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I've got a really large MySQL table that is simply too big to query frequently (500m+ rows). What I've done is cache the results I need in another table called "recent".

In the "recent" table the schema looks like this

USER_ID

PAGE_ID

DISPLAY_ORDER

I've put a unique index on USER_ID and DISPLAY_ORDER as I only want to store up to 64 records per user in this table. As such, DISPLAY_ORDER is simply an int that goes up to 64. The rows are updated using a REPLACE INTO.

Is this a good approach? Or should I periodically just delete data from the table once a user hits over 64 rows. I need to take performance into consideration. The master table that's at 500 million will grow to 1 billion over the next few months, and at 64 rows per user that means the "recent" table will be quite large, too...

Thanks for any help.

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You could consider partitioning your underlying table. –  eggyal Oct 21 '12 at 7:50

2 Answers 2

If I were you, I would seriously consider moving to a Big Data NoSQL database. Something like Cassandra or HBase, which both have very good performance with large sets of data. Let 5-10 clustered nodes do the work for you with a MapReduce rather than one giant monolithic server trying to scan and seek through that many records.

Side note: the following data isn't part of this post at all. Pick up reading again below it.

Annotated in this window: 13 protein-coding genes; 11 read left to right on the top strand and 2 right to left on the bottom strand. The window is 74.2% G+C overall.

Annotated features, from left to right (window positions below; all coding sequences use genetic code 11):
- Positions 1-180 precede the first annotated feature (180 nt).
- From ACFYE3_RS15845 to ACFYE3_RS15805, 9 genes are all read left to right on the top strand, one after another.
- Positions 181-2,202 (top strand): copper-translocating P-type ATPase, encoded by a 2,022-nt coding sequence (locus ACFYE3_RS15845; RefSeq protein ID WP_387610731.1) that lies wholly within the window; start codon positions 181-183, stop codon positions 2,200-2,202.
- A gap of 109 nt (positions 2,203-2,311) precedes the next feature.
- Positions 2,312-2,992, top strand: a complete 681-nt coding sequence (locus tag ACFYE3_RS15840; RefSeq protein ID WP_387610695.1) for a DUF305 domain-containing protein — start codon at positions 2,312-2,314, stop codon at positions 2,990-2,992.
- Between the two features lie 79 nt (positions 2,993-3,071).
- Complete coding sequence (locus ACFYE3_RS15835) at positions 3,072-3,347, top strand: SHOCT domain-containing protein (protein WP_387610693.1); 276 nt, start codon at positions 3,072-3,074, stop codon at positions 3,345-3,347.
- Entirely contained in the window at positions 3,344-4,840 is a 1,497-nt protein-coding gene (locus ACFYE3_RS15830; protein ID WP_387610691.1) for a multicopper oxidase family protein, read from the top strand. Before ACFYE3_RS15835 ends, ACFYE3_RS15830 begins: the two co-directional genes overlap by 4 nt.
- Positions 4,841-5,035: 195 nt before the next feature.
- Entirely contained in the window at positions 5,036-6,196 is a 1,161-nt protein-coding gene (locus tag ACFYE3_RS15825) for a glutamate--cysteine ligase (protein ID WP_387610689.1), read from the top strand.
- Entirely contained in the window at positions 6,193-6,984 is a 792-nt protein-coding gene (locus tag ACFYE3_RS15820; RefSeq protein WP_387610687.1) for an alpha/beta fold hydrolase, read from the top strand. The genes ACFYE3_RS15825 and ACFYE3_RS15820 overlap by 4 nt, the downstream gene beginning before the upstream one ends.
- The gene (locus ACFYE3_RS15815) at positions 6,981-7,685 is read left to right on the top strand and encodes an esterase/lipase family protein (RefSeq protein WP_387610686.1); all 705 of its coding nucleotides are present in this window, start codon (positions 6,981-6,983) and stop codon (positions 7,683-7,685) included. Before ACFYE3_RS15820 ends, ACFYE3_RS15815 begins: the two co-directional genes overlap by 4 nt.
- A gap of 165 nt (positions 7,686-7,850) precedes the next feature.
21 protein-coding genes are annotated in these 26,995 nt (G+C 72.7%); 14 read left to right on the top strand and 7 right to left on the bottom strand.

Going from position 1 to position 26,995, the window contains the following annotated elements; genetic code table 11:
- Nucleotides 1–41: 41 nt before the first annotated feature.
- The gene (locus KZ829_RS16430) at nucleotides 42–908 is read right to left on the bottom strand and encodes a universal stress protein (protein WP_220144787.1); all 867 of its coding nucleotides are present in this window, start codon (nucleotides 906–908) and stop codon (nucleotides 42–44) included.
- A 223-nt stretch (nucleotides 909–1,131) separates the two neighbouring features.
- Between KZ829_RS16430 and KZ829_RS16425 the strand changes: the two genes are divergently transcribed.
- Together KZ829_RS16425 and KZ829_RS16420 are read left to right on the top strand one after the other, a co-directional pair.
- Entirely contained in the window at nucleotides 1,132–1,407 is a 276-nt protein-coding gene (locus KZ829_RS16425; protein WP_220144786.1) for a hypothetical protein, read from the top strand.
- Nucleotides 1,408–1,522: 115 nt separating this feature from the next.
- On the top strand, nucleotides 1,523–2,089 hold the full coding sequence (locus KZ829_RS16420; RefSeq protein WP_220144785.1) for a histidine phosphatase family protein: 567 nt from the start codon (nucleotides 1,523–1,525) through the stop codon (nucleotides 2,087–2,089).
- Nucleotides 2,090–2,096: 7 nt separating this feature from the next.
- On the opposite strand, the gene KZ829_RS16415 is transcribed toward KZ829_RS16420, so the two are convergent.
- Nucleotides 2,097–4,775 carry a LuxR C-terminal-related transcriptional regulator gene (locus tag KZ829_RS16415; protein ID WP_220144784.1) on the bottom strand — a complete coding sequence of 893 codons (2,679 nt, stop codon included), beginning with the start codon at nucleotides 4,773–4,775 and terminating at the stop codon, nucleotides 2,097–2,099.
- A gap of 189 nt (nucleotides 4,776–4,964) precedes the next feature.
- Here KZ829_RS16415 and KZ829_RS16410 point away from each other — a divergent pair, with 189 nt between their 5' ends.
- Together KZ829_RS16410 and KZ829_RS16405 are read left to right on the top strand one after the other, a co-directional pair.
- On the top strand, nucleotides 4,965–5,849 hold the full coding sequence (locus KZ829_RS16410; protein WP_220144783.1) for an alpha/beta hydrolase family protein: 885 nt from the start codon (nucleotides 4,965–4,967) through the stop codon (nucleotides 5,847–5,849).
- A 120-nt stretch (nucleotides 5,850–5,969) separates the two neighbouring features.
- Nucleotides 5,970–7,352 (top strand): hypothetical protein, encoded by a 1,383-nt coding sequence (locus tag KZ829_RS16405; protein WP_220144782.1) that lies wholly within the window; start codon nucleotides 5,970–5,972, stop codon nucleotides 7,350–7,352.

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I agree with both eggyal and Todd Nakamura.

eggyal: partition your data
When dealing with datasets that large you really need to partition the data so you have the chance to run your queries on a subset of the data verses the whole thing.

Todd Nakamura: investigate a different database technology.
This problem does seem like a NoSQL data store would be a good solution. It would allow extremely large datasets, and the ability to use Map/Reduce (Hadoop) to parallalize queries.

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